County violated voter registration laws, Indiana election leaders rule
The Indiana Election Division determined that, at least until March 2022, Tippecanoe County was violating state voter registration law and the federal Help America Vote Act. (David Paul Morris/Getty Images)
Tippecanoe County, home to Purdue University, violated state and federal voter registration laws, the Indiana Election Division said in an order adopted late last week. It was a victory for the voting rights groups that filed a complaint in July.
The dispute hinged on the mass voter registration drives often conducted at universities, libraries, churches, and other venues. Hand-delivered registration forms — even when delivered in bulk — are exempt from residency checks under state and federal law.
But the League of Women Voters of Greater Lafayette and elections watchdog Common Cause Indiana alleged that Tippecanoe was treating hand-delivered forms as mailed-in ones, and requiring proof of residency. County election officials confirmed that policy in exhibited emails.
“In a state where voters already face too many obstacles, it’s alarming to hear of administrative violations at the local level that threaten to disenfranchise Hoosiers,” Common Cause Indiana Executive Director Julia Vaughn said in a news release Thursday.
“We appreciate the Indiana Election Division conducting a thorough investigation into this matter and the Indiana Election Commission taking action to ensure our voting laws are consistently and fairly applied across the state,” Vaughn continued.
Indiana Election Division Co-Director Angela Nussmeyer, a Democrat, found seven voters who’d each been marked a “walk-in” to deliver their forms, but whose forms were also marked as being received by mail. All were likely mis-flagged by the county’s system for identification verification.
Most or all of the flags were removed in March 2022, though the order notes it’s “unclear” if county election officials removed them when the voters provided residency proof or if officials simply realized the flags were wrongly applied. Indiana Election Division Co-Director Brad King, a Republican, said in the order that he believed it was the latter.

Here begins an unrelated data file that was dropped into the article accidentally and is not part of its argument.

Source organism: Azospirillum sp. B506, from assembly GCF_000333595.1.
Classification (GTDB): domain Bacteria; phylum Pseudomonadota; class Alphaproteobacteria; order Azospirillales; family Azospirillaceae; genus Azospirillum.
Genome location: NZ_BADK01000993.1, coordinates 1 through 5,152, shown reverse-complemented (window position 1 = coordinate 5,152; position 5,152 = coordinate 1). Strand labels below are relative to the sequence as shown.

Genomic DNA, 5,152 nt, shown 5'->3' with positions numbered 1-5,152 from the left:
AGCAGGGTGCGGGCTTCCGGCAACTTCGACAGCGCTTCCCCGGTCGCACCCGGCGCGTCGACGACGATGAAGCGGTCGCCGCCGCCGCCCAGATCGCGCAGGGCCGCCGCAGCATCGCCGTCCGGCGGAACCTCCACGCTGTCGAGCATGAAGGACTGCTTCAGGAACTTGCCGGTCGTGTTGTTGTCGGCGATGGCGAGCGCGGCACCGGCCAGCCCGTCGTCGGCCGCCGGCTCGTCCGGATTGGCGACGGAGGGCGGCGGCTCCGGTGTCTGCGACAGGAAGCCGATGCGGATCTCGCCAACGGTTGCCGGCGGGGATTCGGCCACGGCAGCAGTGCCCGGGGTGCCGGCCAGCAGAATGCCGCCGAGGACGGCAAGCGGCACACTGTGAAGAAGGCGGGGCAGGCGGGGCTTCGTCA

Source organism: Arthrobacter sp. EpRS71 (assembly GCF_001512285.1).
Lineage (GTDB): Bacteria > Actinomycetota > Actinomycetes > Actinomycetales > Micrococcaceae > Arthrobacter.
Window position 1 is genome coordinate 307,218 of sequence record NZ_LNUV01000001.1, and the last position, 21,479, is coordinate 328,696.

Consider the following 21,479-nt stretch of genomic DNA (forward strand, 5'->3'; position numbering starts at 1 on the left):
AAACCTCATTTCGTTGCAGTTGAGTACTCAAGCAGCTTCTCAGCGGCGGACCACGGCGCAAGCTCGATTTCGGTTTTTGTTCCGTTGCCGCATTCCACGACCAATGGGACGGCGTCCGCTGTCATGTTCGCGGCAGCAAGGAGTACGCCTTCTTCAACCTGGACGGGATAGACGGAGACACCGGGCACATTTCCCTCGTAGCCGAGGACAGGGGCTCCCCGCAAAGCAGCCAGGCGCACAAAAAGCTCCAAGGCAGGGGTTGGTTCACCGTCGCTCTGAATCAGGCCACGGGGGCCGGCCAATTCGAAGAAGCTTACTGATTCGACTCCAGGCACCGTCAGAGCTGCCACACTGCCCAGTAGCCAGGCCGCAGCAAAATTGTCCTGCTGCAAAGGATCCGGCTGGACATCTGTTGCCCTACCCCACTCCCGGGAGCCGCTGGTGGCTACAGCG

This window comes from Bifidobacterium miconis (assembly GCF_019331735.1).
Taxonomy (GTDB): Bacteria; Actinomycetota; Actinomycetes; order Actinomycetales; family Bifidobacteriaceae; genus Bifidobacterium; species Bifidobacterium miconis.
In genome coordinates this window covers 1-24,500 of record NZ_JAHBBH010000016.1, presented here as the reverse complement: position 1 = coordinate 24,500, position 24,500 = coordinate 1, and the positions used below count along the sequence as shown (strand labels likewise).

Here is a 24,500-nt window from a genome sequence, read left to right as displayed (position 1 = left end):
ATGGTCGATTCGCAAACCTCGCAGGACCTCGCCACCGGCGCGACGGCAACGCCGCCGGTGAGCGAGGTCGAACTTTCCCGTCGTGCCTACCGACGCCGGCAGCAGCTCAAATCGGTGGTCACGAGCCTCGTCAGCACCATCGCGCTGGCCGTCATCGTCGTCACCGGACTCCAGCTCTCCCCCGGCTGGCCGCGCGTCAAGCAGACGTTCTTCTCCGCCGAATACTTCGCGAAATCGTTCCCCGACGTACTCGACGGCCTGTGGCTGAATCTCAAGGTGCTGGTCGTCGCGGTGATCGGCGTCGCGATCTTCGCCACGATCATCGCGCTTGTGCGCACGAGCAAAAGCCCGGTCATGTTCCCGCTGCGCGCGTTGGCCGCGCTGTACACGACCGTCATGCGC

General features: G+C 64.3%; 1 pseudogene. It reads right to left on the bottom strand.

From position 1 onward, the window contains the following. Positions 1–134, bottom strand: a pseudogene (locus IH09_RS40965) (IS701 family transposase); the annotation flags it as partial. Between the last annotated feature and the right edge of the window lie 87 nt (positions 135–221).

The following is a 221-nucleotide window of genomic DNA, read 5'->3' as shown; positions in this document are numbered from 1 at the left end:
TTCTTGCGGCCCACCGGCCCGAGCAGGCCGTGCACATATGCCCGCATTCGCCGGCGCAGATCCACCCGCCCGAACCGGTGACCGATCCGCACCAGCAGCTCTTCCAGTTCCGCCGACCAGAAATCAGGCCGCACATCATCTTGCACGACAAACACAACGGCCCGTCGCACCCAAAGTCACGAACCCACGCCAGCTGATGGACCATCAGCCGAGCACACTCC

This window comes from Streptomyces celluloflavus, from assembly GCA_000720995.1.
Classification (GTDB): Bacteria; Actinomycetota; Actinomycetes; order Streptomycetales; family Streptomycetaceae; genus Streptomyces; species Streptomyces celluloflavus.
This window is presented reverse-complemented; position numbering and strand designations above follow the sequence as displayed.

No one denied right to vote despite problems
The order also noted multiple inaccuracies throughout the county’s system.
The Indiana Election Division determined that, at least until March 2022, the county was violating state voter registration law and the federal Help America Vote Act.
But it said there wasn’t evidence that the county’s election board authorized or directed the actions that led to those violations, nor was there evidence that anyone was ultimately prevented from registering to vote or from casting a regular ballot.
“Further, as of the date of this report and to the best of the Division’s knowledge, the Board’s staff has cured these violations and no further violations have occurred,” the order added.
The Indiana Election Division recommended that county election board update its training materials and guidance, and retrain all of its employees on proper data entry. That should happen “as soon as practicable.”
“We are pleased with the actions taken by the Indiana Election Commission today to ensure that voter registrations in Tippecanoe County be processed as prescribed in state and federal law,” said Ken Jones, Chair of the League’s Voter Services Committee. “It is good to know that the Board of Elections and Registration took steps to correct their actions earlier last year.”
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